‘She always put others first’
"Officer Leath had the type of smile that could brighten anyone’s day. She was a kind, loving, compassionate mother who had an unbreakable bond with her son and was able to use those skills to bridge the gap between police and the community she served on east district. She is a hero; someone we should all want our daughters to be like. Although her untimely death leaves us grieving, we are grateful for her service and dedication provided to the people of Indianapolis. Rest easy, Breann. We have it from here."
- Southport Police Department
"A hero is an ordinary person who faces extraordinary challenges. They act with courage, honor and sacrifice. IMPD officer Breann Leath was a superhero amongst heroes. Thank you for your service to the city and the country. You were an exemplary model of what Perry Township Schools strives for in its students. We will take it from here and strive to carry on your legacy. Once a Cardinal, always a Cardinal."
- Perry Township School police
"We are deeply saddened by the loss of IMPD Officer and Southport alumna Breann Leath, who is loved by her family and the people she proudly served. Our thoughts and prayers are with the Leath family, many of whom have bravely served our Southside community for years. May their weary hearts find comfort, and may Officer Leath rest in peace."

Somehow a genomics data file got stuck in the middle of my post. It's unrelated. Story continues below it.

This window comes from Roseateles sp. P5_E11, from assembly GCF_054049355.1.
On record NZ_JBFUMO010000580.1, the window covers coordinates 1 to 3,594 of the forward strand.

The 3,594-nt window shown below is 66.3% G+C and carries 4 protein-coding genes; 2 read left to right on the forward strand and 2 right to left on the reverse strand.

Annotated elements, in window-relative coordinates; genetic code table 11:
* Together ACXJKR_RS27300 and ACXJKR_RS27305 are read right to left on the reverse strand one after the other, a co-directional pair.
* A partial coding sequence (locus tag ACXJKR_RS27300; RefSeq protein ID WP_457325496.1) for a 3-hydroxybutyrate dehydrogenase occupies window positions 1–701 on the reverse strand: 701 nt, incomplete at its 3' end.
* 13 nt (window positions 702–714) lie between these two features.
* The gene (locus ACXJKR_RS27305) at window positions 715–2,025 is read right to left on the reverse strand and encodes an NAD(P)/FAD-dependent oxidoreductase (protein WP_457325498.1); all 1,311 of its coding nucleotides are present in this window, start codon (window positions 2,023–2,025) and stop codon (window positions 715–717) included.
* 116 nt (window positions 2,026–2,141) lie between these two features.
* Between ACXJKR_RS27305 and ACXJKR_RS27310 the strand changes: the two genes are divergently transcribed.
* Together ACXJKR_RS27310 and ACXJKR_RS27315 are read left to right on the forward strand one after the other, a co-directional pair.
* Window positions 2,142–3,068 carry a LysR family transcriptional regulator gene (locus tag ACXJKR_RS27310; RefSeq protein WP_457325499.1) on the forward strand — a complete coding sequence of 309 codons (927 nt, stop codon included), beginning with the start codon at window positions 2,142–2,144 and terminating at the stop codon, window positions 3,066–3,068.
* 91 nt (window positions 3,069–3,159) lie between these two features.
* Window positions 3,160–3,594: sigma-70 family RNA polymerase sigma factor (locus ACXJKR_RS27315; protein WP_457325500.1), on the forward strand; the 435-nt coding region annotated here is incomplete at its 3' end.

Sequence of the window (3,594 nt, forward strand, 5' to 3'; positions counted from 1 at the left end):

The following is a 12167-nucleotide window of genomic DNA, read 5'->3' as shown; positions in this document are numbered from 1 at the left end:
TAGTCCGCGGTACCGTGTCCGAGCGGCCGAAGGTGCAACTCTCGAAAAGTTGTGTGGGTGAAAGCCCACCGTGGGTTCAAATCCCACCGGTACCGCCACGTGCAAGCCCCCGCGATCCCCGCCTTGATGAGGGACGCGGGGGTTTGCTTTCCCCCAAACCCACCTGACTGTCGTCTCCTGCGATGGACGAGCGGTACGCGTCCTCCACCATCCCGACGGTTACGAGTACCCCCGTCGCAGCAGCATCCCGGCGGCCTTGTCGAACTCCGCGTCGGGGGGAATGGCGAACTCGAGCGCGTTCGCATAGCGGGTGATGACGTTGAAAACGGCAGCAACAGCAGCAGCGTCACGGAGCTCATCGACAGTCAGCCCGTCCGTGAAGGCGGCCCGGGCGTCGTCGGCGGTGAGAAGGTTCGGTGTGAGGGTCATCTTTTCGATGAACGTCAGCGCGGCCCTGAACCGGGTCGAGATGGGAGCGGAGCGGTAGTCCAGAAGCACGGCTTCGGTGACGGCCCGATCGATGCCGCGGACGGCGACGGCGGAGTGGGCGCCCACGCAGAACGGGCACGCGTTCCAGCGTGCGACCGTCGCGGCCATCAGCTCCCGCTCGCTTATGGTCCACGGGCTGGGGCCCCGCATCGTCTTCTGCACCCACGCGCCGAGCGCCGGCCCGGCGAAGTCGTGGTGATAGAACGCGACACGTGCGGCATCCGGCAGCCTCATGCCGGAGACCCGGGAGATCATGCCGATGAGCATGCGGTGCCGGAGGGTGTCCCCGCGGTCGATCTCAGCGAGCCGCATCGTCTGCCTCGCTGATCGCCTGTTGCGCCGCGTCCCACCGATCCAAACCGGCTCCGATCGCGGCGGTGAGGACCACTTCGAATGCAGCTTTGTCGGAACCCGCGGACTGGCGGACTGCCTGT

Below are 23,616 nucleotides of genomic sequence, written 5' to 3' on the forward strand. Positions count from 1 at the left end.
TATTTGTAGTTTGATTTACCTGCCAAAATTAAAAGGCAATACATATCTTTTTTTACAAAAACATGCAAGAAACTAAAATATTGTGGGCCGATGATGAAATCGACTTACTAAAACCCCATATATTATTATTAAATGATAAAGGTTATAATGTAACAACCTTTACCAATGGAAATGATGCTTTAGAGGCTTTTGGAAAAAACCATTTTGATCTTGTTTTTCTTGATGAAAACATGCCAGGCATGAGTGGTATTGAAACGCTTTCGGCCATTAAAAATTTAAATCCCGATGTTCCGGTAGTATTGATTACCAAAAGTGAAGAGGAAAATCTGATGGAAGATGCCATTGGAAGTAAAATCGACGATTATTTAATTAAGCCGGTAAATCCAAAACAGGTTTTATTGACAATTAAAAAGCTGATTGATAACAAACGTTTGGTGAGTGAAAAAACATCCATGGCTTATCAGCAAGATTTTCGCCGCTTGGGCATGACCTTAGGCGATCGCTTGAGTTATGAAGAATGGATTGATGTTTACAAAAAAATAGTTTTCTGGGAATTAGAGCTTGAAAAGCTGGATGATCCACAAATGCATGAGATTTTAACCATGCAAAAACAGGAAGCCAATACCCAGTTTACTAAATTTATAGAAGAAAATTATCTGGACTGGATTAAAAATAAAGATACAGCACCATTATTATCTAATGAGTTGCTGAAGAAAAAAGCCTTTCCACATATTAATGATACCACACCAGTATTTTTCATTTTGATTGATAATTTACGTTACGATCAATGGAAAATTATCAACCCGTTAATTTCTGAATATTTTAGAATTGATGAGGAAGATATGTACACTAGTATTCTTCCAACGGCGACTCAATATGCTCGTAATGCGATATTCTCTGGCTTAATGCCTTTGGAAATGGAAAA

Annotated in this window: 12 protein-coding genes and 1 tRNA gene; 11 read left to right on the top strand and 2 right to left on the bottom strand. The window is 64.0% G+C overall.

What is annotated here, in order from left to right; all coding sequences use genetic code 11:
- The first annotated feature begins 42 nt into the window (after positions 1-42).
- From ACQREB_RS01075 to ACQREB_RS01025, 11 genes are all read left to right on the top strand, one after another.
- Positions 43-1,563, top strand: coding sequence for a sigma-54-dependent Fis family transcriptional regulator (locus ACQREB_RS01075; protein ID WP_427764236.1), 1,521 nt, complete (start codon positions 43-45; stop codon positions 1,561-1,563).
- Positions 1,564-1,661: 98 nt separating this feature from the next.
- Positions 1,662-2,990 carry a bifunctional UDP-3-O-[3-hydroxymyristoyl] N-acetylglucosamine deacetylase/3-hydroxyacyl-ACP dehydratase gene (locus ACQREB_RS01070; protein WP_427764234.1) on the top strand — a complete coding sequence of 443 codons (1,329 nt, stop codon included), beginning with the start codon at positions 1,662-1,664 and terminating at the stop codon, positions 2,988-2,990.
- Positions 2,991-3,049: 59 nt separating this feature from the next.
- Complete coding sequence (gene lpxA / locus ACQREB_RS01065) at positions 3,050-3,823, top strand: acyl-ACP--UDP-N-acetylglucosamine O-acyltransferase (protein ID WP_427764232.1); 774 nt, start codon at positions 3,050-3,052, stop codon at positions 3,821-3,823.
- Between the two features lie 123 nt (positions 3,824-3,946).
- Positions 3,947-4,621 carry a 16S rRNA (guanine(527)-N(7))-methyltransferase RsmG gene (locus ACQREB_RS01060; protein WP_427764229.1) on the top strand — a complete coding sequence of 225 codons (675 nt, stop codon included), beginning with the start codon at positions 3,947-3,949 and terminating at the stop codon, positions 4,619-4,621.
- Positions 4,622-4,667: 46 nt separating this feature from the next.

- MSD of Perry Township
"Breann Leath was a 2014 graduate of Southport High School. She was a good student who displayed great leadership and compassion for her fellow students. She was captain of the SHS dance team. We are proud of her courage, dedication and service in the Indiana National Guard and her desire to serve and protect her community as a law enforcement officer. We are honored to have her as part of our alumni family. She was a role model for current and future Southport High School students. Our hearts go out to her family, friends and our community. You will forever be our Cardinal."
- Southport High School Alumni Association
By Al Stilley
Breann Leath’s infectious smile and boundless energy followed her throughout her life.
Leath, a 2014 Southport High School graduate, began serving in her “dream job” more than two years ago as an Indianapolis Metropolitan Police Department (IMPD) officer. She was killed in the line of duty, April 9, after responding to a call for domestic violence at an eastside apartment.
Her former teachers, including a Glenns Valley Sunday School teacher, remembered Leath as a young girl who loved to dance, respected her family, and was selfless in all her actions.
Southport High School English teacher and dance coach Jessi Walpole enjoyed Bre in class and as a catalyst to help launch the high school’s first dance team as a sophomore.
“She was a leader, mediator and role model,” Walpole recalled. “She was the voice of reason for everyone, especially on the dance team when there was a problem. She was a good student, had a big smile and was very sweet.”
Bre also was determined to have a career in law enforcement, following in her parent’s footsteps. She joined the Indiana National Guard after graduation, served as a corrections officer and became an IMPD officer more than two years ago.
After Bre graduated from SHS in 2014, Walpole kept in contact with her.